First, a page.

Old Times There

Facinating first-person account here by John Patterson, a former Attorney General of Alabama who took over that position after his father’s murder in 1954. Patterson’s father Albert had been elected AG in a tight race, only to be assassinated by corrupt Phenix City police officers before he could take office.

I was born and raised in south Alabama, and while you don’t see political murders there these days (at least as not far as I know), corruption in state and local government is still very much a reality. The primary and run-off elections Patterson refers to were in the Democratic Party. For over 100 years in Alabama, general elections at the state level were mere formalities. Until 1986, when an internal Democratic power struggle resulted in the improbable election of Republican Governor Guy Hunt, winning the Democratic primary was effectively the same thing as being elected to an office.

As you might imagine, this kind of one-party domination did not tend to encourage “clean” government. While the Republicans have made extraordinary gains statewide over the last 20 years, the old corrupt Democrat machine still dominates the state Legislature.

UPDATE: Corruption, particularly from a long-dominant political party, isn’t exactly unknown in my current home state of Georgia, either. Grab an anonymous login and password at BugMeNot, if you need one.

UPDATE II: As James Joiner reminds me, John Patterson is also a former governor of Alabama. Unfortunately, his record in running for and holding that office was considerably more checkered than his reminiscence above would indicate. Patterson was the man whose virulently racist 1958 campaign for governor led George Wallace to declare that he’d never be “out-segged” again. For once, Wallace was as good as his word, riding “segregation forever” to a victory over Patterson four years later.

Speaking of Wallace, I wrote a column about him shortly after his death in 1998. Here’s a link.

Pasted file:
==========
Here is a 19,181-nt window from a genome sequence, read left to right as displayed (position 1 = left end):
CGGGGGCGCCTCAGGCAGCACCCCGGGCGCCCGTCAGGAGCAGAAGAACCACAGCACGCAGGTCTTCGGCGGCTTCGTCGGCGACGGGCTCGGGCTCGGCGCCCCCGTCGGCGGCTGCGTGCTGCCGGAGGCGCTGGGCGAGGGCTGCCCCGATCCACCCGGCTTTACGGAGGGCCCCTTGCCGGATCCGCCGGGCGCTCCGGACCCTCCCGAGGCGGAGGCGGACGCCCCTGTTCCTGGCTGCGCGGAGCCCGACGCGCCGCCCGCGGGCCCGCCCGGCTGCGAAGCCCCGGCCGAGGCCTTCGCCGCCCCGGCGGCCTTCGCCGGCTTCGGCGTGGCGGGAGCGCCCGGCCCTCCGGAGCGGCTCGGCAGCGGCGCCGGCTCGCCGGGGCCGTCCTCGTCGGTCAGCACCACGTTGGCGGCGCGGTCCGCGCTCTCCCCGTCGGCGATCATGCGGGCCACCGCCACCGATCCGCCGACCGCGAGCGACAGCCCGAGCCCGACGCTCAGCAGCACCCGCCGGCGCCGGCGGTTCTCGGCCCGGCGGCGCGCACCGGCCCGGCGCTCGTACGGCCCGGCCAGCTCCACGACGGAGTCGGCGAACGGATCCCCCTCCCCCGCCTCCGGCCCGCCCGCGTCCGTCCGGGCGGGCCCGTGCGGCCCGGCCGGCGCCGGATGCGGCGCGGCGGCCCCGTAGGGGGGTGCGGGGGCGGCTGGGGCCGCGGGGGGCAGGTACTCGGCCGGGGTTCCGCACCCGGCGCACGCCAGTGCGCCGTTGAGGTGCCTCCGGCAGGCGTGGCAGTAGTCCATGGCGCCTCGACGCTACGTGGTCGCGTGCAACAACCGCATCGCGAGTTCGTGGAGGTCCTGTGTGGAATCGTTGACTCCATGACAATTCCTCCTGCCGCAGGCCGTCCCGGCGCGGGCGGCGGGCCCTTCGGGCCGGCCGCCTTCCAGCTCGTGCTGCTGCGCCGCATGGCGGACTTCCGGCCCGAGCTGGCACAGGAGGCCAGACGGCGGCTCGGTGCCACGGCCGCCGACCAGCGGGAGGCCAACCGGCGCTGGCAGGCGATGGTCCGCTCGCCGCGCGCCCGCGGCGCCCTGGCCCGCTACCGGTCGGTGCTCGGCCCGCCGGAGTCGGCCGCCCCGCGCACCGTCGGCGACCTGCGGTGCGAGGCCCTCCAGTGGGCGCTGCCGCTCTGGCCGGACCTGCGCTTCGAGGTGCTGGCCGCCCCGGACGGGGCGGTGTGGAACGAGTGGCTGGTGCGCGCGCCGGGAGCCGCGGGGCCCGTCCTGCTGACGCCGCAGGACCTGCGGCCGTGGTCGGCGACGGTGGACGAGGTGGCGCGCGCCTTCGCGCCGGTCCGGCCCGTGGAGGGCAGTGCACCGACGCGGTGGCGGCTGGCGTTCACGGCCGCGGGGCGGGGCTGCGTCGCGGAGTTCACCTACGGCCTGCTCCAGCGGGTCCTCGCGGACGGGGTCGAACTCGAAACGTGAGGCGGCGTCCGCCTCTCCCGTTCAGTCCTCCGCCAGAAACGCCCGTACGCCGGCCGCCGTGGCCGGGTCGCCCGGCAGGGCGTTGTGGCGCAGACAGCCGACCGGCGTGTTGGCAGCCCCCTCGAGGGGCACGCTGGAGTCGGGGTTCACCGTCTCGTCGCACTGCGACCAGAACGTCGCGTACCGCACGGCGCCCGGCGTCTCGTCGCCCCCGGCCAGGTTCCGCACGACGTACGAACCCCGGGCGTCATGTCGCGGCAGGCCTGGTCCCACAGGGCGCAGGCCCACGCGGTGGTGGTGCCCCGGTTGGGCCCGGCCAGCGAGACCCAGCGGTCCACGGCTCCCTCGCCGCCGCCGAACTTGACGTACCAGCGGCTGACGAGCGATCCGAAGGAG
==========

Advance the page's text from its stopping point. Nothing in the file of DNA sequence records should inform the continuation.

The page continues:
10 Responses to “Old Times There”

  1. spongeworthy Says:

    Try suing one of those Bammy good ole boys if you’re from out of state. “There’s a far. All them papers got burnt up in it.” Then they’ll look you right in the eye and laugh.

  2. sulizano Says:

    I didn’t know you were from “L.A.” (that’s “Lower Alabama” to those who don’t already know). Where specifically?

    I’m in NE AL but went to school in Montgomery during the Wallace years… very strange.

  3. Will Collier Says:

    I’m from Enterprise. My family is native Alabamian since forever, on both sides; Dad is from Grady (blink and you’ll miss it), south of Montgomery, Mom is from Albertville.

    There was a whole lot about George Wallace that qualified as “very strange,” at a minimum.

  4. sulizano Says:

    I was in a madrigal group during that time. We were invited to sing at the Governor’s mansion one holiday season.

    Our group stood on the staircase in the front hall of the building, and could see George sitting in his wheelchair just above us on the landing. The man looked comatose. Someone lit his cigar for him and put it in his mouth.

    I don’t know which thing was creepier — seeing the Zomby-Gov or having our pictures made with that Lisa thing he was married to at the time.

  5. Will Collier Says:

    Back then, we called George “The State Vegetable” (I was in high school). He was in bad shape, and the “royal court” of cronies was running the show and robbing the state blind (not that things would have been much different if Wallace had been healthy).

    I wrote a column about Wallace after he died, here’s the link:


  6. James Joyner Says:

    Patterson also served a term as governor.

  7. Will Collier Says:

    Thanks, James. I had forgotten that Patterson was the guy who caused Wallace to swear he’d never be “out-segged” again, in the wake of the ’58 election.

    Hard to imagine anybody being worse than George Wallace, but there you are…

  8. Outside the Beltway Says:

    Albert Patterson Assassination Plus 50

    Via Will Collier, I learn that the 50th anniversary of the assassination of Alabama Attorney General Albert Patterson was last week. A Columbus (Georgia) Ledger-Enquirer interview with John Patterson, who replaced his father in office and was later ele…

  9. Chrees Says:

    Hey! From Montgomery originally.

    Wallace is an interesting character. I find myself half-repulsed, half-admiring of him. OK, maybe the ratio isn’t quite right.

    But the whole performance on the steps of Foster auditorium leaves me in a quandry. I find the views of segregation utterly repellant, but by closing down the campus (so rabble rousers couldn’t turn Tuscaloosa into another Oxford) was smart. Then capturing so much of the black vote for his last term as gov was absolutely surreal…

  10. Will Allen Says:

    Maybe I’m wrong but I think Wallace was even more profane than Will indicates; I think his vow was to never be “out-niggered” again. Also, Alabama’s political culture is a microcosm of why people remain poor all over the word; when the culture is throughly imbued with the notion that corruption is an acceptable and inherent component of everyday life, economic dynamism withers, if it ever gets started at all.

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